March of 1998 was a month of many protests. The women’s informal network organized eight out of eighteen peaceful protests held in that month. The protests were in response to the violence exercised in Drenica, Kosovo by Milosević regime. Through protests, women activists called out to international community to intervene and put an end to violence. This series of interviews map out the history of women’s activism in the public sphere, shed light on women’s political positioning, and forms of resistance in 1998.

The interviews were produced in partnership with ForumZFD, University Program for Gender Studies and Research and Oral History Initiative.

Greta Kaçinari

Professor

…after the opera I wanted to treat my friends from the church. You know, I worship St. Anthony, St. Anthony and I prayed to him a lot as a young woman. Thanks to him, my life took several important turns, and I said to him, ‘Look,’ you know, I am talking to St. Anthony, and I said to him, ‘Look, all the money I will be left with after I treat my friends with coffee, I will donate for your cause.’ We went out after the opera. We were out of the opera hall. We were going for a coffee, but everything was closed, no coffee shop was open. It was 10 p.m. and everything was closed. I said, ‘Oh come on, now I have to give all the money to Anthony,’ ‘Which Anthony?’ I said, ‘St. Anthony.’ (laughs) So, all the money we were supposed to spend on coffee, I said to him, ‘Here, I brought it all to you.’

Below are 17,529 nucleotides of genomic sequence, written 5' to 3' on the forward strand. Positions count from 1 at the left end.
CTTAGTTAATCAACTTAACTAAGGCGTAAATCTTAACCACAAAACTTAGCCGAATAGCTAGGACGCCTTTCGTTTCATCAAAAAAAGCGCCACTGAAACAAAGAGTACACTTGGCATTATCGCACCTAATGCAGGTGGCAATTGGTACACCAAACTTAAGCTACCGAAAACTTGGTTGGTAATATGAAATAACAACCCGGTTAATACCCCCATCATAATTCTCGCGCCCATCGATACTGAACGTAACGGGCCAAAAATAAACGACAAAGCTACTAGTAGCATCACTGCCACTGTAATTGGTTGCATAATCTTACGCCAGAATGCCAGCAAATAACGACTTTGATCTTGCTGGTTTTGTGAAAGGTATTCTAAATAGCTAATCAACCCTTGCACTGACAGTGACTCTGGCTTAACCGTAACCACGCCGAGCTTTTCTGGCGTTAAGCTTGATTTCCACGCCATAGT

But when I asked for St. Anthony’s guidance, I even said to him, ‘Look, you guide me however you see  fit,’ when I met a man, ‘if you think that he is the right man make it happen, if not, do not make it happen.’ He did not make it happen the first time around nor the second. I said to him, ‘Look, if you don’t think he’s right for me, don’t make it happen.’ It didn’t happen. When I met the third, I said to him, ‘Look, St. Anthony, until now you stopped them all from happening. This time around I will decide on my own.’

Nerimane Kamberi

Professor of French Literature